It is hard to really give an opinion on the 6D Mark II without actually shooting with it, because it is hard to judge the features based on paper without actually using them.  I do think that it is a significant improvement over its predecessor, especially for wildlife photographers, and also comes in at a nice price-point for those that want to enter the full-frame market or that are on a budget.

 

I hope to get a chance to try this camera out for myself, and will post my thoughts on it when I actually get a chance to shoot with it. If you have any questions, feel free to contact me, contact@wildelements.ca.  Now here’s to hoping that Canon comes out with an updated cropped sensor camera that can compete with the Nikon D500.

I’ve had a couple people ask recently what my thoughts were on the Canon EF 400mm f/4 DO IS II lens, and my answer has been the same – to be honest I’ve never even laid my hands on one, so I had absolutely no opinion of it…I couldn’t even tell you if I thought it was really heavy. I decided I should change that, and borrowed one for the weekend from Canon. A weekend isn’t enough to get a full feel for a lens, I would like to have it for months, but a weekend is what I got, which is better than nothing to tell my gut reaction to the lens. I decided to buy the new 100-400mm f/4.5-5.6L IS II after only trying it for a weekend.

 

One of the main draws of the Canon EF 400mm f/4 DO IS II USM is that it has an f/4 aperture, and weighs just over 4.5 lbs, compared to the Canon 400 f/2.8L IS II which is just under 8.5 lbs (a whopping 4 lbs difference), and the Canon 100-400 f/4.5-5.6L IS II USM is 3.5 lbs.
Image Quality
The most critical aspect of any lens, especially once you start spending thousands of dollars on them, is image quality. I found the image quality of the Canon EF 400mm f/4 DO IS II was actually be quite good, I wished I had the 400 f/2.8 to test it with side-by-side (maybe next time), but I was surprised with the sharpness of the images. I found that there was a good amount of fine-detail that was captured when using the lens, like the fine feathers of the nuthatch pictured here.

 

The images that I took with it were quite sharp, especially compared to the 100-400 f/4.5-5.6L IS II at 400, however that isn’t surprising, and it is somewhat expected because one is a prime f/4 and the other is a zoom at f/5.6, and primes generally tend to be sharper than zoom lenses. However, I do wonder if the difference in image quality is enough to off-set the huge price difference, of over $6500 CAD.

 

The out of focus zones, or bokeh, is also another area to assess with lenses, and I found that the bokeh was actually relatively clean, obviously no f/2.8, but actually provided nice smooth backgrounds on the images. The squirrel image was taken at f/4 and you can see the background is quite clean and smooth.

 

Although the image quality was high, I did find that I missed more shots of my “little chirpy birds” (black-capped chickadees, for example) than what I’m used to. There were two reasons I attributed to missing the shots, with one being that I found the autofocus to be a bit slower than I am used to, and secondly was because of the minimum focusing distance.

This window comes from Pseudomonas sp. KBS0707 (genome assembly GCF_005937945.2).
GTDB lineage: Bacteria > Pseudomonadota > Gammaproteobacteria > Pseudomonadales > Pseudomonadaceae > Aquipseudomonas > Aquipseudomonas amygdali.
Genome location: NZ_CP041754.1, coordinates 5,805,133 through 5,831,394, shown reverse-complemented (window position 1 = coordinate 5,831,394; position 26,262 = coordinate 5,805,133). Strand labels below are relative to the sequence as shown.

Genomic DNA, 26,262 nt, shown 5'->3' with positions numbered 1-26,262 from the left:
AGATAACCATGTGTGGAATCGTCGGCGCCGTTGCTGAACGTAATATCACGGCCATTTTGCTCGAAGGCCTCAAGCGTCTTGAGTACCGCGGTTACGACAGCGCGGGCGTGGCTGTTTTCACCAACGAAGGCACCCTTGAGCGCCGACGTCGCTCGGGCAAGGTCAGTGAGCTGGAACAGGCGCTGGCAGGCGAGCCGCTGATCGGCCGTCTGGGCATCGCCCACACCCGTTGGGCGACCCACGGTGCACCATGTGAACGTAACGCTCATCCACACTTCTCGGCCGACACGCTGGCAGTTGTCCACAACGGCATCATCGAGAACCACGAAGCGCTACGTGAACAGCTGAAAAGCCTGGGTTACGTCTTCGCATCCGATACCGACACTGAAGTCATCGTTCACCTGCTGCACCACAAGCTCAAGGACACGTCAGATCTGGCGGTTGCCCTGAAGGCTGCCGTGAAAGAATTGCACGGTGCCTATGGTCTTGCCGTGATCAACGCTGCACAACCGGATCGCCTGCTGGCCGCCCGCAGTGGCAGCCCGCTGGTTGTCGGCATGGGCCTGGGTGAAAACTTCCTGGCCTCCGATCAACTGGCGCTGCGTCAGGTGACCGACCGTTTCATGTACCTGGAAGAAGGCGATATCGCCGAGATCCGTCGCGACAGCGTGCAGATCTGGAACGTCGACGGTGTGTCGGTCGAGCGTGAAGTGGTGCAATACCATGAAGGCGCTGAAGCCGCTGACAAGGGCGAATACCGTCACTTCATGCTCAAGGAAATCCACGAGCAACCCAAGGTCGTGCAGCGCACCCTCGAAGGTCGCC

I’m not sure why the autofocus seemed slower, and resulted in more missed shots, especially when paired with the extenders. But I found that the lens did a lot more searching then what I’m used to with the 500mm f/4 (regardless of whether it’s attached to an extender), and overall just seemed slower.

 

The minimum focusing distance of the Canon EF 400mm f/4 DO IS II USM is almost 11 feet, which does sound like a lot, until you have a perfectly perched woodpecker at eye level that must have been about 10.5 feet away, and you miss the shot. A reason for getting a 400+mm lens is to make subjects bigger, but if you have to stand so far away that they are no closer then they would be with a 300mm then it’s not really serving it’s purpose, especially where small subjects are concerned. As a point of reference, the minimum focus distance with the Canon 400mm f/2.8L IS II USM is just under 9 feet, and the the 300mm f/2.8L IS II USM is just over 6.5 feet. So therefore you might actually end up with the same subject size if you can get closer and use the 300 vs. standing the minimum distance with the 400mm DO. However if you are shooting larger subjects, further away, like Grizzly Bears, then this is really a non-issue.

 

Extenders

Barred

One benefit of prime lenses (f/2.8 or f/4) is that you are able to increase the zoom by adding an extender, I find the newer ones (version III’s) perform quite well with the prime Canon lenses.

 

I tested the Canon EF 400mm f/4 DO IS II with both the 1.4x and 2.0x III Canon Extenders, and I found the image quality to be quite good with both the extenders, however much better results were produced when using the 1.4x III Extender. I did notice that they were slightly softer than the images that were taken without the extenders, however they were completely useable images, and unless you were really looking wouldn’t notice the difference.

 

However, one thing that I did notice was the AF seemed to be a bit slower then I am used to with the 500 f/4, so I seemed to miss a considerable number of shots, especially of the “little chirpy birds” that I was shooting (like the Black-capped Chickadee, and Downy Woodpeckers). I found it didn’t compete with the AF of the 500 f/4 when used with those same extenders, so I’m going to make the leap and say that based on my experience with the 400 f/2.8L IS II, the 400 f/4 DO does not perform as well with the extenders as the 400 f/2.8L IS II.